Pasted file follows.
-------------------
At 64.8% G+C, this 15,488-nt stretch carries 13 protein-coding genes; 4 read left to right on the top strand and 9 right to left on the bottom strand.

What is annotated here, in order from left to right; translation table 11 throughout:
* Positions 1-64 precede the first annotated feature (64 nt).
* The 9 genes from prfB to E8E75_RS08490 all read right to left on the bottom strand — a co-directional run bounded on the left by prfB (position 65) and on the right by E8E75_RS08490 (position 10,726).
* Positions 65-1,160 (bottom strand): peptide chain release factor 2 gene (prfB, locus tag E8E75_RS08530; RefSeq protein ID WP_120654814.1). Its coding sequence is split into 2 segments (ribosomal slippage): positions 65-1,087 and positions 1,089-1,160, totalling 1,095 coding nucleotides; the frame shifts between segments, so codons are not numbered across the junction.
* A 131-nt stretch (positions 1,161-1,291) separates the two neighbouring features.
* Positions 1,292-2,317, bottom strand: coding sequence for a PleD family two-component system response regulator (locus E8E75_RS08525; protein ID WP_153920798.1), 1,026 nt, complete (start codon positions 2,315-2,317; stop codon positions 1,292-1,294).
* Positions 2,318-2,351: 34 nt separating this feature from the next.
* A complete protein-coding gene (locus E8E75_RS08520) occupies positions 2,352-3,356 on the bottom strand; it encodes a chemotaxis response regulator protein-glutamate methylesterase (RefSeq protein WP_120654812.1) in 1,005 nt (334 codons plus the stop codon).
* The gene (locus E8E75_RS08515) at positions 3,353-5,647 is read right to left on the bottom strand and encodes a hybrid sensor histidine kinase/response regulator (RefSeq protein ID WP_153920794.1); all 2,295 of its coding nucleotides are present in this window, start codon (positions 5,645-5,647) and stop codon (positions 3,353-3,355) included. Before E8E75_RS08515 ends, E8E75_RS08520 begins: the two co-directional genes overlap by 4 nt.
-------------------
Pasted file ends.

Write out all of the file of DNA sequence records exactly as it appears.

At 64.8% G+C, this 15,488-nt stretch carries 13 protein-coding genes; 4 read left to right on the top strand and 9 right to left on the bottom strand.

What is annotated here, in order from left to right; translation table 11 throughout:
* Positions 1-64 precede the first annotated feature (64 nt).
* The 9 genes from prfB to E8E75_RS08490 all read right to left on the bottom strand — a co-directional run bounded on the left by prfB (position 65) and on the right by E8E75_RS08490 (position 10,726).
* Positions 65-1,160 (bottom strand): peptide chain release factor 2 gene (prfB, locus tag E8E75_RS08530; RefSeq protein ID WP_120654814.1). Its coding sequence is split into 2 segments (ribosomal slippage): positions 65-1,087 and positions 1,089-1,160, totalling 1,095 coding nucleotides; the frame shifts between segments, so codons are not numbered across the junction.
* A 131-nt stretch (positions 1,161-1,291) separates the two neighbouring features.
* Positions 1,292-2,317, bottom strand: coding sequence for a PleD family two-component system response regulator (locus E8E75_RS08525; protein ID WP_153920798.1), 1,026 nt, complete (start codon positions 2,315-2,317; stop codon positions 1,292-1,294).
* Positions 2,318-2,351: 34 nt separating this feature from the next.
* A complete protein-coding gene (locus E8E75_RS08520) occupies positions 2,352-3,356 on the bottom strand; it encodes a chemotaxis response regulator protein-glutamate methylesterase (RefSeq protein WP_120654812.1) in 1,005 nt (334 codons plus the stop codon).
* The gene (locus E8E75_RS08515) at positions 3,353-5,647 is read right to left on the bottom strand and encodes a hybrid sensor histidine kinase/response regulator (RefSeq protein ID WP_153920794.1); all 2,295 of its coding nucleotides are present in this window, start codon (positions 5,645-5,647) and stop codon (positions 3,353-3,355) included. Before E8E75_RS08515 ends, E8E75_RS08520 begins: the two co-directional genes overlap by 4 nt.